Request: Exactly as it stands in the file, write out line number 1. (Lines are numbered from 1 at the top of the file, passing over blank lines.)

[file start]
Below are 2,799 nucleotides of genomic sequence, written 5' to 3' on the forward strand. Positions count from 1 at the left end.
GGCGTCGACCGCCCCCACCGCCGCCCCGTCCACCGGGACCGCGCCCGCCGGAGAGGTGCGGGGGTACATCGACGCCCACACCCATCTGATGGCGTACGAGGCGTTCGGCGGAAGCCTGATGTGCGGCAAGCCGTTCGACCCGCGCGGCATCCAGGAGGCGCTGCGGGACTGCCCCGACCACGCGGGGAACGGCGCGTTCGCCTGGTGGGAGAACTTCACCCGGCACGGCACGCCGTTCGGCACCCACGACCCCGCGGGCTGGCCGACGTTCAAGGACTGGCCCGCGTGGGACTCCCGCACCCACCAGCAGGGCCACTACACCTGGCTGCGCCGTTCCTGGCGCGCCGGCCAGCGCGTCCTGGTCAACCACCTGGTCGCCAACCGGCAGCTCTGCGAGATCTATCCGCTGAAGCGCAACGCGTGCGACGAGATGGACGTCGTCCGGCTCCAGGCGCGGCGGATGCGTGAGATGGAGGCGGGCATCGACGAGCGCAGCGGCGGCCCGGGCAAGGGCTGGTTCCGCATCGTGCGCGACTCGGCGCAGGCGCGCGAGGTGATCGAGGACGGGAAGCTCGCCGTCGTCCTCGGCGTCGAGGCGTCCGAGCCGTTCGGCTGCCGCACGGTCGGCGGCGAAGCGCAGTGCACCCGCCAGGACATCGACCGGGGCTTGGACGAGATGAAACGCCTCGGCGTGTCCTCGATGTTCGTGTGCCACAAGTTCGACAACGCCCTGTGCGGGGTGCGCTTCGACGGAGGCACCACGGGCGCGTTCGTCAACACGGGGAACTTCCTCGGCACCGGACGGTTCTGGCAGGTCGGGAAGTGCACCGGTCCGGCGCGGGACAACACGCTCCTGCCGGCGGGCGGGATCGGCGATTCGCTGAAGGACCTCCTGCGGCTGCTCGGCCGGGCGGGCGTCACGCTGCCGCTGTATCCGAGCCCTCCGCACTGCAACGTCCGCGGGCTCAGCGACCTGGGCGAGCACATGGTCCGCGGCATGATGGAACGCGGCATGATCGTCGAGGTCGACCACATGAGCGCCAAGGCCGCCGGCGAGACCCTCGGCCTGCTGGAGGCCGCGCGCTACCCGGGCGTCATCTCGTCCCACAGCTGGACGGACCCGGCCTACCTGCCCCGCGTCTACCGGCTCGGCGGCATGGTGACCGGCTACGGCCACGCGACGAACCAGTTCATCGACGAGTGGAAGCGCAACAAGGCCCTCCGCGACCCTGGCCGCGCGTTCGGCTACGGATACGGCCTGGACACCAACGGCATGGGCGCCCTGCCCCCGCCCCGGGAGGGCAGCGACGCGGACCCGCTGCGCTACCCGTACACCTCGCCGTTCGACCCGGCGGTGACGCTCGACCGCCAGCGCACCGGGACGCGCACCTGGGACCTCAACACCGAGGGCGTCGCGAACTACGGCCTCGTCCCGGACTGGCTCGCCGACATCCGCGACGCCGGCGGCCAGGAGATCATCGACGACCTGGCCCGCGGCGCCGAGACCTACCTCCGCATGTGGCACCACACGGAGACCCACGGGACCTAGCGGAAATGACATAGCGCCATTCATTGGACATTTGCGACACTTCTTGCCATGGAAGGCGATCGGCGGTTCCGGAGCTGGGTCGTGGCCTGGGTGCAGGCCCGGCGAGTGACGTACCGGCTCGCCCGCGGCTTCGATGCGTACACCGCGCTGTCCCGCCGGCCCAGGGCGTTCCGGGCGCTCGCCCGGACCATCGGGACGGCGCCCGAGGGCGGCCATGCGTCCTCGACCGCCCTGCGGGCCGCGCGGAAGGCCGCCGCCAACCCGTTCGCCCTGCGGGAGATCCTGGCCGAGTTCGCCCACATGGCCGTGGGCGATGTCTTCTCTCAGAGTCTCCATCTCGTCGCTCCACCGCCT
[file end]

Below are 2,799 nucleotides of genomic sequence, written 5' to 3' on the forward strand. Positions count from 1 at the left end.